Publication

Traffic legislation and safety in Europe concerning the moped and the A1 category (125 cc) motorcycle

A literature and questionnaire study commissioned by the Swedish National Road Administration

Author(s)

Schoon, Chris

Year

2004

A study, commissioned by the Swedish National Road Administration, of the safety aspects of mopeds and the light motorcycle A1 category (max. 125 cc) has been carried out. The study consists of a comparison of European countries. An important part of the information was gathered using questionnaires that were filled in and returned by all EU countries except Greece and Ireland, and two non EU countries, Norway and Switzerland. In addition, several European databases were used, among which CARE. A literature study of crash analyses was also carried out. Using questionnaires, information about national moped regulations was obtained, such as: minimum ages for riding a moped, theoretical test, practical tests, speed limits for urban and rural roads, compulsory helmet use and the existence of registration plates and documents. Concerning the A1-category, information was gathered about the minimum age for riding, a necessary practical test for transforming from an A1 (light motorcycles, < 125 cc; < 11 kW) to an A-normal licence and the possibility of driving a 125 cc motorcycle with a car driving licence. European databases (U.N. Statistics, ECMT, and CARE) were used to determine the relative moped safety for the European countries. This is expressed in the crash rate (the number of killed mopedists as a percentage of the total number of killed road users) and the vehicle rate (the number of killed mopedists per 100,000 mopeds). CARE was also used to determine the share of 14-15 year old deaths among the 14-18 year olds for those countries where the minimum age for riding a moped is 14 years. The Dutch data was used to obtain insight in the mopedist and motorcyclist rates per age group; these were expressed in casualties per million kilometres travelled. To determine the numbers of crashes for the A1 category, a German study appeared to be very useful, especially concerning the 16-17 year olds. Various European countries encountered the same problems concerning the following subjects: tuned-up mopeds, separation of mopeds from other traffic, and the minimum age. These problems are discussed, and where there are relevant measures, these are mentioned. For the Netherlands it was calculated how many casualties could be saved by the implementation of such measures. The measure that 'saved' the most is raising the minimum age from 16 to 17 years, or from 16 to 18 years. Because this measure faces considerable opposition, a Dutch study of the public support for this measure is examined extensively. International data shows that the crash rates for mopedists and motorcyclists are high in comparison with, for example, motorists and cyclists. It seems that the anti-tampering measure that was introduced for mopeds a few years ago, can be sidestepped. Also, the new EU regulation that promotes the use of the 125 cc motorcycle by setting the low minimum age of 16 years and permitting motorists who have had their driving licence for a few years to drive a 125 cc motorcycle without having to pass an exam, seems to be bad for road safety. Regarding this, we recommend sharpening the EU anti-tampering of mopeds and light-mopeds regulation, as well as the European Commission proposal of October 2003 to harmonize the driving licence regulations.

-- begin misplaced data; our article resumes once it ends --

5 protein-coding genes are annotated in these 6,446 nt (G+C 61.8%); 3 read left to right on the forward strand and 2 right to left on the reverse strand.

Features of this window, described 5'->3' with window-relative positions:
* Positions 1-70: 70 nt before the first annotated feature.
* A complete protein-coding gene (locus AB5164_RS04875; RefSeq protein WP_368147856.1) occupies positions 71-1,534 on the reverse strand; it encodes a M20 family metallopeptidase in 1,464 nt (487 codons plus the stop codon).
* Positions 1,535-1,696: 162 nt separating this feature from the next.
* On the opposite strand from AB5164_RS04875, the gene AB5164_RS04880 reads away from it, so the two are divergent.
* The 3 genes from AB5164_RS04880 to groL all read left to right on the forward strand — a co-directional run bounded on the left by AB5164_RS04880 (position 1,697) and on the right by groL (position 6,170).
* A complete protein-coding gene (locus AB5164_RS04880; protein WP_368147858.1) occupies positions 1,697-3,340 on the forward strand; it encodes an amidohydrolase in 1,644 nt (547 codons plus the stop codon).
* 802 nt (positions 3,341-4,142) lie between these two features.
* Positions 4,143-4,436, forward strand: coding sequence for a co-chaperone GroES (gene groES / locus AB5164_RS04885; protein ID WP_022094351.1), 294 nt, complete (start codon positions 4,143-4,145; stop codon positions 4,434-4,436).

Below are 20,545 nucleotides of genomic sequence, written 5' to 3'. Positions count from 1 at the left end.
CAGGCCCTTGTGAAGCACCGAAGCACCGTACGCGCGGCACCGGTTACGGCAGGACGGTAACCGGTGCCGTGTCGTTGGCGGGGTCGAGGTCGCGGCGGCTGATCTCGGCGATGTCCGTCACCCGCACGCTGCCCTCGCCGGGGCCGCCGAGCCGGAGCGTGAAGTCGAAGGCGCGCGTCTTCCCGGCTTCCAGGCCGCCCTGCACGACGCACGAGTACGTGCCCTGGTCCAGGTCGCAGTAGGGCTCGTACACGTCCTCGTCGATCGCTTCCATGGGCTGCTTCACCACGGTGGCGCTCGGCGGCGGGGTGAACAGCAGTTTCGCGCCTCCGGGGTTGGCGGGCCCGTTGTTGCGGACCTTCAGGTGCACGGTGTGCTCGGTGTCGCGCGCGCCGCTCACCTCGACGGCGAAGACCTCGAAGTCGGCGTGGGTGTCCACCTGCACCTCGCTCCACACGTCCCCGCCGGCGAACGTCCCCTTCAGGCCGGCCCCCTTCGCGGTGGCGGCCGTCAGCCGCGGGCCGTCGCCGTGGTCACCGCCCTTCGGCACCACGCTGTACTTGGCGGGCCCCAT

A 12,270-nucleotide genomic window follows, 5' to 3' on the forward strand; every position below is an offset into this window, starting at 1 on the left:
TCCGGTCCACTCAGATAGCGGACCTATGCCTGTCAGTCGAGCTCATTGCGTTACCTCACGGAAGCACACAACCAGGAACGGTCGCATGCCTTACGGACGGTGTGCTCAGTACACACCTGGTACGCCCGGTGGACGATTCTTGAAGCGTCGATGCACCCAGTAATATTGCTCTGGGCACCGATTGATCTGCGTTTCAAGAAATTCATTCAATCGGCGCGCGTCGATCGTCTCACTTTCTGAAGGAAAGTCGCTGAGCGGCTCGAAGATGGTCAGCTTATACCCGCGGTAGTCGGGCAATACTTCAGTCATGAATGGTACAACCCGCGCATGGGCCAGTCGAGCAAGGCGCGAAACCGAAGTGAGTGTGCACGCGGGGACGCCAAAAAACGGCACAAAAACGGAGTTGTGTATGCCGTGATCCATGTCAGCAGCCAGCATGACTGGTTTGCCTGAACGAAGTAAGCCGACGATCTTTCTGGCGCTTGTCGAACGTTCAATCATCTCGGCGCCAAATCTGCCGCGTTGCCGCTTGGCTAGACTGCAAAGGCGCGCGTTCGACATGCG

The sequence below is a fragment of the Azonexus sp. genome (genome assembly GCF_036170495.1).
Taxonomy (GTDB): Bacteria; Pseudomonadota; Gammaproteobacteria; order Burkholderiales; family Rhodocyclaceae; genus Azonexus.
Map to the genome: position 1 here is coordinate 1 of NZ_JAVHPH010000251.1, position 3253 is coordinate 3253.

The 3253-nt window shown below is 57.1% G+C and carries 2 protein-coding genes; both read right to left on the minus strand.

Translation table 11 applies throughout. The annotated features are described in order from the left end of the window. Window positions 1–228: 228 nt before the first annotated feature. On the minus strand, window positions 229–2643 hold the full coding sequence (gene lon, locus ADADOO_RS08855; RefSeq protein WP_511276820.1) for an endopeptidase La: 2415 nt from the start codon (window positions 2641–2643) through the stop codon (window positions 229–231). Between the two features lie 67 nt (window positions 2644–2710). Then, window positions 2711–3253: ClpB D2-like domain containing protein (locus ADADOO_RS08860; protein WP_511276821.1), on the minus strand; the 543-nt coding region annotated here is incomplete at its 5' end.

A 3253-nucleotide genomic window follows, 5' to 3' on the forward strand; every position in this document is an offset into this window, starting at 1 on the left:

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report

Report number

R-2004-10

Pages

58 + 3

Publisher

SWOV, Leidschendam